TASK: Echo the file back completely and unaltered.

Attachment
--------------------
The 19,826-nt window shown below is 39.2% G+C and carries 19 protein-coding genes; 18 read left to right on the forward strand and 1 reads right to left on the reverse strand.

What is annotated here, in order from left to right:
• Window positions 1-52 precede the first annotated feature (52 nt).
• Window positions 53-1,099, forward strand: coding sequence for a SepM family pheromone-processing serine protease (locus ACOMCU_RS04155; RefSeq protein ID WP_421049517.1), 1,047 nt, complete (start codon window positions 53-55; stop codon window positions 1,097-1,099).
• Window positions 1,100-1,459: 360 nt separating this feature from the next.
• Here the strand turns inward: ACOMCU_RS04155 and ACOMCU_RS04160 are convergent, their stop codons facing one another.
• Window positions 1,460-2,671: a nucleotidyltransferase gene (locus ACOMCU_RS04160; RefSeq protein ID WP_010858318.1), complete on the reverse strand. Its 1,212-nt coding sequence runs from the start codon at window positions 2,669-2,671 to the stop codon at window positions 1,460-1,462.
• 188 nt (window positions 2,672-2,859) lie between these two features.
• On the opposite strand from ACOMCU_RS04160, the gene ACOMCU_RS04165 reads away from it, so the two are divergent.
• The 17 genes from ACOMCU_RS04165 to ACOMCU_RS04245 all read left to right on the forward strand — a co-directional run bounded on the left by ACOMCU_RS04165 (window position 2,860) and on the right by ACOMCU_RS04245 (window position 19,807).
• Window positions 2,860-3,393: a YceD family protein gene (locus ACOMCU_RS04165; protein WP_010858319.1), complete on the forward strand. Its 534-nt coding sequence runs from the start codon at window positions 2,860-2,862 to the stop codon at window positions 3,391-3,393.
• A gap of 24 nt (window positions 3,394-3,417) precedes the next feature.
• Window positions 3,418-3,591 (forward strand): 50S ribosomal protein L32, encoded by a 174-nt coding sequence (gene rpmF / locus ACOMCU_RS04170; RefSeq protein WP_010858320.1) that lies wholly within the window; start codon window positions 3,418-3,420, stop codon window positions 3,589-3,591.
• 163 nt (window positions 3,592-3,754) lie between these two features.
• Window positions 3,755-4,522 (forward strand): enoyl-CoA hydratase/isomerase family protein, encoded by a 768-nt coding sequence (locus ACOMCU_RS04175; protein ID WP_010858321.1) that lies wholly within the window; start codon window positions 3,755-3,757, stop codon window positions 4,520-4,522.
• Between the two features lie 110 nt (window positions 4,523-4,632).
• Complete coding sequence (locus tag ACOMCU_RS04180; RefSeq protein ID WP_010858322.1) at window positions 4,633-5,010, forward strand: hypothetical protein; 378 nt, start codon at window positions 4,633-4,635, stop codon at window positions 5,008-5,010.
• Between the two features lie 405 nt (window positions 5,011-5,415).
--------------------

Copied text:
The 19,826-nt window shown below is 39.2% G+C and carries 19 protein-coding genes; 18 read left to right on the forward strand and 1 reads right to left on the reverse strand.

What is annotated here, in order from left to right:
• Window positions 1-52 precede the first annotated feature (52 nt).
• Window positions 53-1,099, forward strand: coding sequence for a SepM family pheromone-processing serine protease (locus ACOMCU_RS04155; RefSeq protein ID WP_421049517.1), 1,047 nt, complete (start codon window positions 53-55; stop codon window positions 1,097-1,099).
• Window positions 1,100-1,459: 360 nt separating this feature from the next.
• Here the strand turns inward: ACOMCU_RS04155 and ACOMCU_RS04160 are convergent, their stop codons facing one another.
• Window positions 1,460-2,671: a nucleotidyltransferase gene (locus ACOMCU_RS04160; RefSeq protein ID WP_010858318.1), complete on the reverse strand. Its 1,212-nt coding sequence runs from the start codon at window positions 2,669-2,671 to the stop codon at window positions 1,460-1,462.
• 188 nt (window positions 2,672-2,859) lie between these two features.
• On the opposite strand from ACOMCU_RS04160, the gene ACOMCU_RS04165 reads away from it, so the two are divergent.
• The 17 genes from ACOMCU_RS04165 to ACOMCU_RS04245 all read left to right on the forward strand — a co-directional run bounded on the left by ACOMCU_RS04165 (window position 2,860) and on the right by ACOMCU_RS04245 (window position 19,807).
• Window positions 2,860-3,393: a YceD family protein gene (locus ACOMCU_RS04165; protein WP_010858319.1), complete on the forward strand. Its 534-nt coding sequence runs from the start codon at window positions 2,860-2,862 to the stop codon at window positions 3,391-3,393.
• A gap of 24 nt (window positions 3,394-3,417) precedes the next feature.
• Window positions 3,418-3,591 (forward strand): 50S ribosomal protein L32, encoded by a 174-nt coding sequence (gene rpmF / locus ACOMCU_RS04170; RefSeq protein WP_010858320.1) that lies wholly within the window; start codon window positions 3,418-3,420, stop codon window positions 3,589-3,591.
• 163 nt (window positions 3,592-3,754) lie between these two features.
• Window positions 3,755-4,522 (forward strand): enoyl-CoA hydratase/isomerase family protein, encoded by a 768-nt coding sequence (locus ACOMCU_RS04175; protein ID WP_010858321.1) that lies wholly within the window; start codon window positions 3,755-3,757, stop codon window positions 4,520-4,522.
• Between the two features lie 110 nt (window positions 4,523-4,632).
• Complete coding sequence (locus tag ACOMCU_RS04180; RefSeq protein ID WP_010858322.1) at window positions 4,633-5,010, forward strand: hypothetical protein; 378 nt, start codon at window positions 4,633-4,635, stop codon at window positions 5,008-5,010.
• Between the two features lie 405 nt (window positions 5,011-5,415).